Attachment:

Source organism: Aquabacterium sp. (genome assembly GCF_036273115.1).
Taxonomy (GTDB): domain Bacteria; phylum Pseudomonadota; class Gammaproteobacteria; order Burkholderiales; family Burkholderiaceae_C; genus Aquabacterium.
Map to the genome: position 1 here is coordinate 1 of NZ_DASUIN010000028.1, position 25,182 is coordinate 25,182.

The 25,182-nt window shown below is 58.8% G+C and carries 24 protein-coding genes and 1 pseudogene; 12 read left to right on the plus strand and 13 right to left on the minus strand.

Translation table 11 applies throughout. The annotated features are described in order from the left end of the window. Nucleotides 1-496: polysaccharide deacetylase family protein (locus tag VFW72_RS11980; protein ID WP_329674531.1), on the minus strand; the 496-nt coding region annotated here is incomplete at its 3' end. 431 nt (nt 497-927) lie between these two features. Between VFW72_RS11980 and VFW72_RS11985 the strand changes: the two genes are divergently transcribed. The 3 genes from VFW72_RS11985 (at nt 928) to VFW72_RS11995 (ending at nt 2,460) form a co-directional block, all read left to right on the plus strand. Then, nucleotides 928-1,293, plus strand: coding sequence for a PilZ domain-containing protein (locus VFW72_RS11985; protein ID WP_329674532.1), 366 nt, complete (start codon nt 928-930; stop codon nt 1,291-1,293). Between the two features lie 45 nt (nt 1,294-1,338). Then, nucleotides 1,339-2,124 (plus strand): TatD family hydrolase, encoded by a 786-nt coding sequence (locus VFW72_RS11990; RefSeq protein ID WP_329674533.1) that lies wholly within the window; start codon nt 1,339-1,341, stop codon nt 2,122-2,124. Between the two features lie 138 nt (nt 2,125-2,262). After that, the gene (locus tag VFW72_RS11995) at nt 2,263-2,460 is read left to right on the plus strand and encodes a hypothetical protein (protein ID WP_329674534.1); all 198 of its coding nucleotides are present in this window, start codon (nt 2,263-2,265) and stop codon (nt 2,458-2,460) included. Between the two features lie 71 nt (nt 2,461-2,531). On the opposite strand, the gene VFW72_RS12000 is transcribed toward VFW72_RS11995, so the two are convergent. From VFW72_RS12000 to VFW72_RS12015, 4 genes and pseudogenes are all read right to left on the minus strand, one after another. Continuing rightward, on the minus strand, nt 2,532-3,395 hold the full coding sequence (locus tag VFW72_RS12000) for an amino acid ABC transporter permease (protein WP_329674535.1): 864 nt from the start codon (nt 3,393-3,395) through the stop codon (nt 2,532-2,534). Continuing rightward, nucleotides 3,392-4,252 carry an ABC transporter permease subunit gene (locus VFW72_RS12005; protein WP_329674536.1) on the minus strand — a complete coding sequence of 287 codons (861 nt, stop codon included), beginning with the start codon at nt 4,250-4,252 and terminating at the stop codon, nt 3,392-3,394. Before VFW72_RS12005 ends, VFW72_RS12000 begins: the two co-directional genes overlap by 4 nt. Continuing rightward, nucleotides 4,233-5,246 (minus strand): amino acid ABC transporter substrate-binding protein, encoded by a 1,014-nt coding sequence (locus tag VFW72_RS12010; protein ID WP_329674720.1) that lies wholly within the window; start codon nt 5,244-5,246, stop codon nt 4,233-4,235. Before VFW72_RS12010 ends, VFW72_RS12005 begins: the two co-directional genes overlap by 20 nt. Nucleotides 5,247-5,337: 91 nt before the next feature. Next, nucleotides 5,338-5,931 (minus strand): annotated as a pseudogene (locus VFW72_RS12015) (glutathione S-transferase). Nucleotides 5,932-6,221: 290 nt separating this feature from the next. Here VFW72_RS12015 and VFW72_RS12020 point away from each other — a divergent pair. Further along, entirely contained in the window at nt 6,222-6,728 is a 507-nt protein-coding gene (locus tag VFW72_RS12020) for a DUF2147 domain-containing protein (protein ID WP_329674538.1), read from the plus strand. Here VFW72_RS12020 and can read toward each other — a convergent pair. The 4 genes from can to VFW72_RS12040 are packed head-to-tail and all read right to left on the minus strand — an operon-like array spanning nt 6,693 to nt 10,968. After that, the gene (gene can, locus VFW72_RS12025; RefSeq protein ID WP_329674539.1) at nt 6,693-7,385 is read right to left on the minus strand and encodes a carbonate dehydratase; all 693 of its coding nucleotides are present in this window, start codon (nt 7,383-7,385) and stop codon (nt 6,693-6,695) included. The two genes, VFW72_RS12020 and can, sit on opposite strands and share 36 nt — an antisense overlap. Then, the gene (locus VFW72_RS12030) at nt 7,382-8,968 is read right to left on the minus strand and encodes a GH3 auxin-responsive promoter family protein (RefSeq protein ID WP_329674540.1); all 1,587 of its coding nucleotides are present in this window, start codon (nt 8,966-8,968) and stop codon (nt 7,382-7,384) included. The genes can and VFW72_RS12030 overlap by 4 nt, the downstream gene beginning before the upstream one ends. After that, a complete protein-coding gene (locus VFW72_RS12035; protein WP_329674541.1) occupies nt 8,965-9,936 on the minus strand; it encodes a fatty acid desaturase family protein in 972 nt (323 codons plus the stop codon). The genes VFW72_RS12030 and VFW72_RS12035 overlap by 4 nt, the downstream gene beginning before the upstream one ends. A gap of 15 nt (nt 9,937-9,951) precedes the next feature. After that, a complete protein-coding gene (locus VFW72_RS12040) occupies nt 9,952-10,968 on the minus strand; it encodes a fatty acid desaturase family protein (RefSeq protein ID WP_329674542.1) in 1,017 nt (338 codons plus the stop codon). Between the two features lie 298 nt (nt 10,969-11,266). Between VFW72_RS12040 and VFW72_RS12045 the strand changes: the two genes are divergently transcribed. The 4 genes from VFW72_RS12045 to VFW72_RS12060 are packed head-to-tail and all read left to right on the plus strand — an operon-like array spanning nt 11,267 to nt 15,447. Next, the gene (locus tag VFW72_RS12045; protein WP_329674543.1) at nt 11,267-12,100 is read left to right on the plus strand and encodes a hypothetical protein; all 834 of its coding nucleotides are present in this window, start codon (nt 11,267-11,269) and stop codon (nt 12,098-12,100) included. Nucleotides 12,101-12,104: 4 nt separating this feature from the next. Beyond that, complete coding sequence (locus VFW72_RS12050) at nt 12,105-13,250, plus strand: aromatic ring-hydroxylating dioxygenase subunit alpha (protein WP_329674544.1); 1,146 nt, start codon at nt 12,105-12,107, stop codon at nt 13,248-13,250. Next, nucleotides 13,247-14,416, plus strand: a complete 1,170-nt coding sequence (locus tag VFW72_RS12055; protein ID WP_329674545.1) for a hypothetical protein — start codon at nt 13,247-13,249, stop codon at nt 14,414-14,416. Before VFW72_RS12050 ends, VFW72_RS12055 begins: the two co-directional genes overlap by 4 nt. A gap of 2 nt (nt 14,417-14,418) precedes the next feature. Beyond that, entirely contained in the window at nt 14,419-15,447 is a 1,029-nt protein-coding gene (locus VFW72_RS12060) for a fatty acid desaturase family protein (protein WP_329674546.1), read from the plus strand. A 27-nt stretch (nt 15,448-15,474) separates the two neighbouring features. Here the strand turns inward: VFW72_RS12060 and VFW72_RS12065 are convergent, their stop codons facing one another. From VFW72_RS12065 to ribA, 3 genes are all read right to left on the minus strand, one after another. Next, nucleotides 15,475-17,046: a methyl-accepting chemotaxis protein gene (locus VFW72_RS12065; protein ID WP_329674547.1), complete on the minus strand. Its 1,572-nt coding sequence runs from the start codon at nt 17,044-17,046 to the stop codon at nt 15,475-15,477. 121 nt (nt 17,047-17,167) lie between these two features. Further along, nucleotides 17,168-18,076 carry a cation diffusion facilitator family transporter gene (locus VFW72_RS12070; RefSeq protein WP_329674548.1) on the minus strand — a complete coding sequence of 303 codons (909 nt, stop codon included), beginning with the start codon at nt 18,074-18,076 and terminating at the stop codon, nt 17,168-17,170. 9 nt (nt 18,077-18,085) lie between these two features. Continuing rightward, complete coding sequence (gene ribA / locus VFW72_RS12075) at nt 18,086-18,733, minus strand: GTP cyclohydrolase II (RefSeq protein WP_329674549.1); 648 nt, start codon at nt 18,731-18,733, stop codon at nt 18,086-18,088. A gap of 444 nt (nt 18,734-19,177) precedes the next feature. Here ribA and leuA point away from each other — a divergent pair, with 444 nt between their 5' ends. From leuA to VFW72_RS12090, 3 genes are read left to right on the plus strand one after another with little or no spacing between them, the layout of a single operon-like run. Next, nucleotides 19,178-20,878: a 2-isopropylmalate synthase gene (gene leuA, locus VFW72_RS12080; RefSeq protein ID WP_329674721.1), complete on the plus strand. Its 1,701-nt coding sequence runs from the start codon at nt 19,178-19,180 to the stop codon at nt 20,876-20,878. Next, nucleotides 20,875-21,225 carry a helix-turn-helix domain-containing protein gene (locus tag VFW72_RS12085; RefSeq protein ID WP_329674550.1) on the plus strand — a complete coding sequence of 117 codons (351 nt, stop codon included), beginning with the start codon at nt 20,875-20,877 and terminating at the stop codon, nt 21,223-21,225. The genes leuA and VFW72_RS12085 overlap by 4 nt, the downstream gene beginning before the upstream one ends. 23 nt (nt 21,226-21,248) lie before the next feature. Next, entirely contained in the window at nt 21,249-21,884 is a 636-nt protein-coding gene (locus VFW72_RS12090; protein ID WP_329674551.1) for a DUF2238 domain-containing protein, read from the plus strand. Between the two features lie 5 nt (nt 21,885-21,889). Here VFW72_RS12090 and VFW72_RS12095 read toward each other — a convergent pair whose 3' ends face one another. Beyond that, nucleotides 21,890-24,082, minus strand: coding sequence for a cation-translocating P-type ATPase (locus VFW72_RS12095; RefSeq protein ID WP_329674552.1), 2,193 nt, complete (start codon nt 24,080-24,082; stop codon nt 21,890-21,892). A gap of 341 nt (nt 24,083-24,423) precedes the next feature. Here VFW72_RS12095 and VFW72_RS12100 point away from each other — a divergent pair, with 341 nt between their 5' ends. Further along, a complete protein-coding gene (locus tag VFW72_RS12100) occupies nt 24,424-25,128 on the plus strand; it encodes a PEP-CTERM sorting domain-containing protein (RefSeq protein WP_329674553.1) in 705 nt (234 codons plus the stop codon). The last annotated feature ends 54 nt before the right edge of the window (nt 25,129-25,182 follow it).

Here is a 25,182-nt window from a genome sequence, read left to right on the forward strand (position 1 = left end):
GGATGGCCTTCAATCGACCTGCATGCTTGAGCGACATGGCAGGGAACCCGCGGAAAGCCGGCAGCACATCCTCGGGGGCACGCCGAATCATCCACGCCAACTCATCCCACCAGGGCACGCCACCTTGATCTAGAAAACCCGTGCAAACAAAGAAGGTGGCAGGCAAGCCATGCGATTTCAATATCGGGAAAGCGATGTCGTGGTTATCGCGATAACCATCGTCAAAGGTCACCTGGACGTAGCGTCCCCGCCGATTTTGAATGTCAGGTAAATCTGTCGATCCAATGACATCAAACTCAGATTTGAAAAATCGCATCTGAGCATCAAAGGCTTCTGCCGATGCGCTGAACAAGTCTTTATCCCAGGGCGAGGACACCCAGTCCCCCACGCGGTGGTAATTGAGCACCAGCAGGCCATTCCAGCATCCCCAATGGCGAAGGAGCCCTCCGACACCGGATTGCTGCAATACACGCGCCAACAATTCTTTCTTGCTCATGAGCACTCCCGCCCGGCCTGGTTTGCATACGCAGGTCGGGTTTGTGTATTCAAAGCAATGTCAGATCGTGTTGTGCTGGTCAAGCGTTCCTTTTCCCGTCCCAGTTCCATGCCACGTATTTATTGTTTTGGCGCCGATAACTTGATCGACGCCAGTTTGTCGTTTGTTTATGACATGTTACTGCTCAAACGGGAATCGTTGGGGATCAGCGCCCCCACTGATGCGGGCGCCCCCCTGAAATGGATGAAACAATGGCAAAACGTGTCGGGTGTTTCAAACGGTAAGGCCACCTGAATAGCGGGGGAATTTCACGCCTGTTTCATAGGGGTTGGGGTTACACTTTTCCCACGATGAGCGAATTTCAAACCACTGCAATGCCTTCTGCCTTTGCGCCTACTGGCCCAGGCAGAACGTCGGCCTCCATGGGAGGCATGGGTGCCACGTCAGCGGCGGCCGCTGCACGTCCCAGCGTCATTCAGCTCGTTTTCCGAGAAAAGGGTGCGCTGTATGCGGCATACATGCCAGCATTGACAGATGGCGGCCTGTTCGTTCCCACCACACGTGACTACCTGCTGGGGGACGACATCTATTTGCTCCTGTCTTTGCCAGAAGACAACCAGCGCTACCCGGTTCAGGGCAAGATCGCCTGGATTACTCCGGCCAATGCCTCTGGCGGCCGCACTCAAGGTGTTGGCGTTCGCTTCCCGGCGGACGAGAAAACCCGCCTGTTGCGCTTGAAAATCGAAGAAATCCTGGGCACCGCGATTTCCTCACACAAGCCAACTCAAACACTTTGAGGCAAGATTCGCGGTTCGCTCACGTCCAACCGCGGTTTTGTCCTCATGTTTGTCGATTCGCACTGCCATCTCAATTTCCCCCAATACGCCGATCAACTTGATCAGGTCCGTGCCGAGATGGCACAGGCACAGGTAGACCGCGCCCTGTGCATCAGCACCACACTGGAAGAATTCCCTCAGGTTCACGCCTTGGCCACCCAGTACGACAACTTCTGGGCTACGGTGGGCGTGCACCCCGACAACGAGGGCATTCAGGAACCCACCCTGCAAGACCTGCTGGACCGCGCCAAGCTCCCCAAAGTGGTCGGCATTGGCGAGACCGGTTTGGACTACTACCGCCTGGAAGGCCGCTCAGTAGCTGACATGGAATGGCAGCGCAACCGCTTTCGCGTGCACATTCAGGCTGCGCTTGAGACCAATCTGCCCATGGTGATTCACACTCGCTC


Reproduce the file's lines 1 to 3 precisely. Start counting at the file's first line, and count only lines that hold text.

Source organism: Aquabacterium sp. (genome assembly GCF_036273115.1).
Taxonomy (GTDB): domain Bacteria; phylum Pseudomonadota; class Gammaproteobacteria; order Burkholderiales; family Burkholderiaceae_C; genus Aquabacterium.
Map to the genome: position 1 here is coordinate 1 of NZ_DASUIN010000028.1, position 25,182 is coordinate 25,182.